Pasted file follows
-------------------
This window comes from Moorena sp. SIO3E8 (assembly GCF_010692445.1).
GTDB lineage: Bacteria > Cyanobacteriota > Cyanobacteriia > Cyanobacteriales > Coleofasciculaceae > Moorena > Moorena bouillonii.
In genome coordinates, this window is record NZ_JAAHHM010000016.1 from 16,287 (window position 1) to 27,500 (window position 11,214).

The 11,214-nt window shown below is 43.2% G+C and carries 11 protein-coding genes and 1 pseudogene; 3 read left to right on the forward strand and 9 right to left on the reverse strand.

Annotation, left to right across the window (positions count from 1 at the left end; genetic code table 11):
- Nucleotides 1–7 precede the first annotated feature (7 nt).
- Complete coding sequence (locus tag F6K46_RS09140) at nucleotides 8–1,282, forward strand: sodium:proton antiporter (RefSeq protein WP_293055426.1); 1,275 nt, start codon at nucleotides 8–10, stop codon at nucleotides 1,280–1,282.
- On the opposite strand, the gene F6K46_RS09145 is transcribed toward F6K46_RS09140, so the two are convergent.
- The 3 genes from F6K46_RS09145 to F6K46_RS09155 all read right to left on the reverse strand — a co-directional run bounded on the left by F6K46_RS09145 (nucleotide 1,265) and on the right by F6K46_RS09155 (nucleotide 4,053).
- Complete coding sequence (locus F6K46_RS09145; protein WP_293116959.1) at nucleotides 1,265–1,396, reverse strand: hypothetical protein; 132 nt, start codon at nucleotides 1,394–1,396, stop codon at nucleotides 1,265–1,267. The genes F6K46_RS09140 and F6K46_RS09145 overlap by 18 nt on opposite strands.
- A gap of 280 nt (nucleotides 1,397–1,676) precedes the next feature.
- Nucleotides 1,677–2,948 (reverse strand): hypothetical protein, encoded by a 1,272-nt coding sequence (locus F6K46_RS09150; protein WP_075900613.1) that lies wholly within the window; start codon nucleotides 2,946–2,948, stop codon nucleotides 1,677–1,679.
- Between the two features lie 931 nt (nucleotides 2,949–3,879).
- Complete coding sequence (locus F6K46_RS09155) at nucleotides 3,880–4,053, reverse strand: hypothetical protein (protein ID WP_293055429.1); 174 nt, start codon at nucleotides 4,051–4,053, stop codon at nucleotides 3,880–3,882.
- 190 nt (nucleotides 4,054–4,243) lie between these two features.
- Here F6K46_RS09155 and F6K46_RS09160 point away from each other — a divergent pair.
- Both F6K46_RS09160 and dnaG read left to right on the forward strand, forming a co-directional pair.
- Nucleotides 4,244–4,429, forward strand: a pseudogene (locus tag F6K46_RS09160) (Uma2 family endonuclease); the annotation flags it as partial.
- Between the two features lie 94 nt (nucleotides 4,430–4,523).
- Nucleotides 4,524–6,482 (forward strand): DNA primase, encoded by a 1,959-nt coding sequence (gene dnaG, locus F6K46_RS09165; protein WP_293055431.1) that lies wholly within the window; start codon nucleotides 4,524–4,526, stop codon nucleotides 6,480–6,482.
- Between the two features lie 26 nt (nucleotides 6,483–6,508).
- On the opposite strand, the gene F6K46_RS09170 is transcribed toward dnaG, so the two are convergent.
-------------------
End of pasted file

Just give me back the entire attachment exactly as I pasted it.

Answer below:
This window comes from Moorena sp. SIO3E8 (assembly GCF_010692445.1).
GTDB lineage: Bacteria > Cyanobacteriota > Cyanobacteriia > Cyanobacteriales > Coleofasciculaceae > Moorena > Moorena bouillonii.
In genome coordinates, this window is record NZ_JAAHHM010000016.1 from 16,287 (window position 1) to 27,500 (window position 11,214).

The 11,214-nt window shown below is 43.2% G+C and carries 11 protein-coding genes and 1 pseudogene; 3 read left to right on the forward strand and 9 right to left on the reverse strand.

Annotation, left to right across the window (positions count from 1 at the left end; genetic code table 11):
- Nucleotides 1–7 precede the first annotated feature (7 nt).
- Complete coding sequence (locus tag F6K46_RS09140) at nucleotides 8–1,282, forward strand: sodium:proton antiporter (RefSeq protein WP_293055426.1); 1,275 nt, start codon at nucleotides 8–10, stop codon at nucleotides 1,280–1,282.
- On the opposite strand, the gene F6K46_RS09145 is transcribed toward F6K46_RS09140, so the two are convergent.
- The 3 genes from F6K46_RS09145 to F6K46_RS09155 all read right to left on the reverse strand — a co-directional run bounded on the left by F6K46_RS09145 (nucleotide 1,265) and on the right by F6K46_RS09155 (nucleotide 4,053).
- Complete coding sequence (locus F6K46_RS09145; protein WP_293116959.1) at nucleotides 1,265–1,396, reverse strand: hypothetical protein; 132 nt, start codon at nucleotides 1,394–1,396, stop codon at nucleotides 1,265–1,267. The genes F6K46_RS09140 and F6K46_RS09145 overlap by 18 nt on opposite strands.
- A gap of 280 nt (nucleotides 1,397–1,676) precedes the next feature.
- Nucleotides 1,677–2,948 (reverse strand): hypothetical protein, encoded by a 1,272-nt coding sequence (locus F6K46_RS09150; protein WP_075900613.1) that lies wholly within the window; start codon nucleotides 2,946–2,948, stop codon nucleotides 1,677–1,679.
- Between the two features lie 931 nt (nucleotides 2,949–3,879).
- Complete coding sequence (locus F6K46_RS09155) at nucleotides 3,880–4,053, reverse strand: hypothetical protein (protein ID WP_293055429.1); 174 nt, start codon at nucleotides 4,051–4,053, stop codon at nucleotides 3,880–3,882.
- 190 nt (nucleotides 4,054–4,243) lie between these two features.
- Here F6K46_RS09155 and F6K46_RS09160 point away from each other — a divergent pair.
- Both F6K46_RS09160 and dnaG read left to right on the forward strand, forming a co-directional pair.
- Nucleotides 4,244–4,429, forward strand: a pseudogene (locus tag F6K46_RS09160) (Uma2 family endonuclease); the annotation flags it as partial.
- Between the two features lie 94 nt (nucleotides 4,430–4,523).
- Nucleotides 4,524–6,482 (forward strand): DNA primase, encoded by a 1,959-nt coding sequence (gene dnaG, locus F6K46_RS09165; protein WP_293055431.1) that lies wholly within the window; start codon nucleotides 4,524–4,526, stop codon nucleotides 6,480–6,482.
- Between the two features lie 26 nt (nucleotides 6,483–6,508).
- On the opposite strand, the gene F6K46_RS09170 is transcribed toward dnaG, so the two are convergent.